Film Review: Disfluency

While the term post-traumatic stress disorder might have first been officially used in the late 1970s for the diagnosis of Vietnam War veterans, the concept of an extreme stress reaction predates it by a couple of decades. Of course, the actual symptoms of PTSD were nothing new, though the condition has been known by a variety of names over the centuries. There’s no doubting its connection with warfare, but also any form of severe interpersonal violence. One young woman struggles to process what happened to her in Disfluency.

Jane (Libe Barer), the prodigal daughter, returns suddenly to her parents’ lake house after unexpectedly flunking her final college class. Her mother (Diana DeLaCruz) is beside herself that her youngest has ruined her prospects, although her father (Ricky Wayne) is a little more upbeat. She returns to her hometown and finds consolation in her older sister (Ariela Barer), high school friends and crush (Dylan Arnold) for the long hot summer. Trying to process what has happened to her.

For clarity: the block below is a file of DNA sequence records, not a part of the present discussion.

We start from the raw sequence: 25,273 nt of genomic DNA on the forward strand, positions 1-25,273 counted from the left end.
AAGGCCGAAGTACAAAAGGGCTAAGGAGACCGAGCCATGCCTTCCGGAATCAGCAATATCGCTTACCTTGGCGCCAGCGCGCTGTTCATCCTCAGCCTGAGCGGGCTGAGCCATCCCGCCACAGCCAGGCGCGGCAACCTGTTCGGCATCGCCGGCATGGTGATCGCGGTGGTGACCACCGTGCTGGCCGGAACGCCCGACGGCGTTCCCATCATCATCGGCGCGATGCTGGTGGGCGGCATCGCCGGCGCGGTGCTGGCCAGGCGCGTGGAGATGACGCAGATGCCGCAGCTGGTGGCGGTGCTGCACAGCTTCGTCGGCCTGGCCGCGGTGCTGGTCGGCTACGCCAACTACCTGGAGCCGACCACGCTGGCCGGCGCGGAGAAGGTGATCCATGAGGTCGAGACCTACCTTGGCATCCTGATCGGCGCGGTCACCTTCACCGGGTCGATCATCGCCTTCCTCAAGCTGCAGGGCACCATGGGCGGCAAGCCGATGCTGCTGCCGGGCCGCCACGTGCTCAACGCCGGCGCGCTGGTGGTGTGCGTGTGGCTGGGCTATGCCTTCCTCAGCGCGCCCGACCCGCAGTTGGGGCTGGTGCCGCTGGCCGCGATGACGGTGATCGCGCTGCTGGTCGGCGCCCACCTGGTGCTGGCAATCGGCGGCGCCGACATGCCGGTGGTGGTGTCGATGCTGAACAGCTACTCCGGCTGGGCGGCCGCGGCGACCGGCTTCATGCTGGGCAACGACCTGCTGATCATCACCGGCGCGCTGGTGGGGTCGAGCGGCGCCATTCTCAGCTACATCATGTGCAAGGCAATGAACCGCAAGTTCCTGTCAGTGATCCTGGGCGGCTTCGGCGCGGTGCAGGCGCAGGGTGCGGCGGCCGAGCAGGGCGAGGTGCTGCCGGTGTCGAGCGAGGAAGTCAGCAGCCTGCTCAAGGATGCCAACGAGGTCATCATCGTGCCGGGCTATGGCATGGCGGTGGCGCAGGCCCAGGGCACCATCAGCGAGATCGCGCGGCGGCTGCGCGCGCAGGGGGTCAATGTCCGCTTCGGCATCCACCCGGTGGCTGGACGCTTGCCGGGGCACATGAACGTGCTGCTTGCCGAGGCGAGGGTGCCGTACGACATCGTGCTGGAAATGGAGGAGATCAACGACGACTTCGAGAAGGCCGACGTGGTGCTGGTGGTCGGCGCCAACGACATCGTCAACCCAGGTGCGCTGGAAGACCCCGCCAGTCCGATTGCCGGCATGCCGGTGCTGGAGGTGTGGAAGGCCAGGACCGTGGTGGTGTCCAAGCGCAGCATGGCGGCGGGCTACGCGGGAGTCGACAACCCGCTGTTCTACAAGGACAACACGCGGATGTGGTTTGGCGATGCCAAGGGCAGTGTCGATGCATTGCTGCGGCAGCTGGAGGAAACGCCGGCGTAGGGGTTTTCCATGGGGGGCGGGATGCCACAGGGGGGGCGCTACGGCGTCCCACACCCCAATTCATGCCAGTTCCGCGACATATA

On the face of it, the premise of Disfluency might not sound particularly original, but the way the drama unravels in writer/director Anna Baumgarten’s debut feature is brilliantly done. This is largely thanks to some great writing and a wonderful central performance from Libe Barer. The use of language, especially speech disfluency, as a way of conveying how Jane is feeling works exceedingly well. While the luscious cinematography captures the hazy days of youth. All helping to make Disfluency a hugely empathetic, emotive and rewarding experience.

Disfluency is current screening on the festival circuit.

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